Types of Nephritis:
Acute Nephritis – Acute nephritic syndrome is a group of disorders that cause inflammation of the internal kidney structures (specifically, the glomeruli). Acute nephritic syndrome is often caused by an immune response triggered by an infection or other disease.
The inflammation disrupts the functioning of the glomerulus, which is the part of the kidney that controls filtering and excretion. This disruption results in blood and protein appearing in the urine, and the build up of excess fluid in the body. Swelling results when protein is lost from the blood stream. (Protein maintains fluid within the blood vessels, and when it is lost the fluid collects in the tissues of the body). Blood loss from the damaged kidney structures leads to blood in the urine.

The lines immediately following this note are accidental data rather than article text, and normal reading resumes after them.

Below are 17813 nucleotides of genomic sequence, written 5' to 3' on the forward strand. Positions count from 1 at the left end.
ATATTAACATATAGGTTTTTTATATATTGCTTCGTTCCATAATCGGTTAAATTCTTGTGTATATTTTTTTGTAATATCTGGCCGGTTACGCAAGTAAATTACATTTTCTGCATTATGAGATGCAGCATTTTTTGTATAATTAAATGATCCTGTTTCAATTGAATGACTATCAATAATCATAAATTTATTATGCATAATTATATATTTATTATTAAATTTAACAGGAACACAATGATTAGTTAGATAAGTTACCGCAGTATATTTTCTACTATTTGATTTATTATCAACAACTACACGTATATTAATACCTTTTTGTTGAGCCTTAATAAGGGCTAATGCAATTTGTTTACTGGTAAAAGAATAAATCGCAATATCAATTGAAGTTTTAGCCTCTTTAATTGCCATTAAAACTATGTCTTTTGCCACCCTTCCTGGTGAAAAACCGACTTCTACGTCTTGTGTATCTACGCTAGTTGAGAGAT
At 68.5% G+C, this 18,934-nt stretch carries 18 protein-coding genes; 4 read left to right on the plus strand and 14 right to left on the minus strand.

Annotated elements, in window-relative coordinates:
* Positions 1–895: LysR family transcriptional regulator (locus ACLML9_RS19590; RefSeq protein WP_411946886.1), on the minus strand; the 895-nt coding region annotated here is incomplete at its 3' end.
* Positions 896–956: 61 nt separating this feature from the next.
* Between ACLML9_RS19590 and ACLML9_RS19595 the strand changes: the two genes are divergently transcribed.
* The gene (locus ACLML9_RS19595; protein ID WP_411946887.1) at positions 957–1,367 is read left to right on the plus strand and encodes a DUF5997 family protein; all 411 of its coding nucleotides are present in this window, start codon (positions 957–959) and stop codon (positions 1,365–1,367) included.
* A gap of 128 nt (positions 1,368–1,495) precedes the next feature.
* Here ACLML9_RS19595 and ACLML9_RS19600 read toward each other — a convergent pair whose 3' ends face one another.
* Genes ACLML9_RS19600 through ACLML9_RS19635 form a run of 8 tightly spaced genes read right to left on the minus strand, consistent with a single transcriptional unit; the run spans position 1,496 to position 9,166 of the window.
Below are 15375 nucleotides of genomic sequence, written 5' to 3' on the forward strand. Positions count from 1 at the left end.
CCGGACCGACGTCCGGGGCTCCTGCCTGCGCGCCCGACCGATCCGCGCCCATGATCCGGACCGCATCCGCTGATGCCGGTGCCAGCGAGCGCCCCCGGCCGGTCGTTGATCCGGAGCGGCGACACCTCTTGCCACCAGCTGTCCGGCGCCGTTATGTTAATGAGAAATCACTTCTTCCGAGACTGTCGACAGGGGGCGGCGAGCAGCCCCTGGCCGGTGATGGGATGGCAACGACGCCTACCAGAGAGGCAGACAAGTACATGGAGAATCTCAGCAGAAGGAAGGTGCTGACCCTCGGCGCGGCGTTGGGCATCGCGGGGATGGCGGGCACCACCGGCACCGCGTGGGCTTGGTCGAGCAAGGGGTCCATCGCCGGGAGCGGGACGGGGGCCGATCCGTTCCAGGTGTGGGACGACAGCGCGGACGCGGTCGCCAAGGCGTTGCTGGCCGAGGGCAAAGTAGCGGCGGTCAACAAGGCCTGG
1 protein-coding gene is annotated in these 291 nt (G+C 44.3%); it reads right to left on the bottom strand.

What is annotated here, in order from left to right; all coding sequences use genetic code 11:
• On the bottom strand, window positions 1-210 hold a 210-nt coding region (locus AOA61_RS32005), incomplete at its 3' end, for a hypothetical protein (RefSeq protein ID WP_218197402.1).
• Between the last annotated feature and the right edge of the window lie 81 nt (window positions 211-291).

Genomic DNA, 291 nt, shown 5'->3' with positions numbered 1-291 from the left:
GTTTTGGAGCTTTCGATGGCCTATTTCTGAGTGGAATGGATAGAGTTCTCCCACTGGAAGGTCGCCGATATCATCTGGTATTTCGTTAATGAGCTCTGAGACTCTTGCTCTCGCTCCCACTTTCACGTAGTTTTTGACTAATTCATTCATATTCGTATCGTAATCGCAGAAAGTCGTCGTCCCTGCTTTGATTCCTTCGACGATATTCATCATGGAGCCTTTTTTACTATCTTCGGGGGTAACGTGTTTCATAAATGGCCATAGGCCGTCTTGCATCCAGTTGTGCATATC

Acute nephritic syndrome may be associated with the development of high blood pressure, inflammation of the spaces between the cells of the kidney tissue, and acute kidney failure.
- Blood in the urine (urine appears dark, tea colored, or cloudy)
- Blurred vision
- Decreased urine volume (little or no urine may be produced)
- General aches and pains ( joint pain, muscle aches)
- General ill feeling (malaise)
- Slow, sluggish, lethargic movement
- Swelling of the face, eye socket, legs, arms, hands, feet, abdomen, or other areas
Chronic Nephritis – Is a chronic inflammation of the tissues of the kidney. It is caused by a wide variety of etiological factors. The disease is frequently associated with a slow, progressive loss of kidney function. It is usually discovered accidentally, either by routine urinalysis (tests done to check kidney function) or during a routine physical checkup when anemia, hypertension, or laboratory findings (elevated serum creatinine and blood urea nitrogen) are discovered.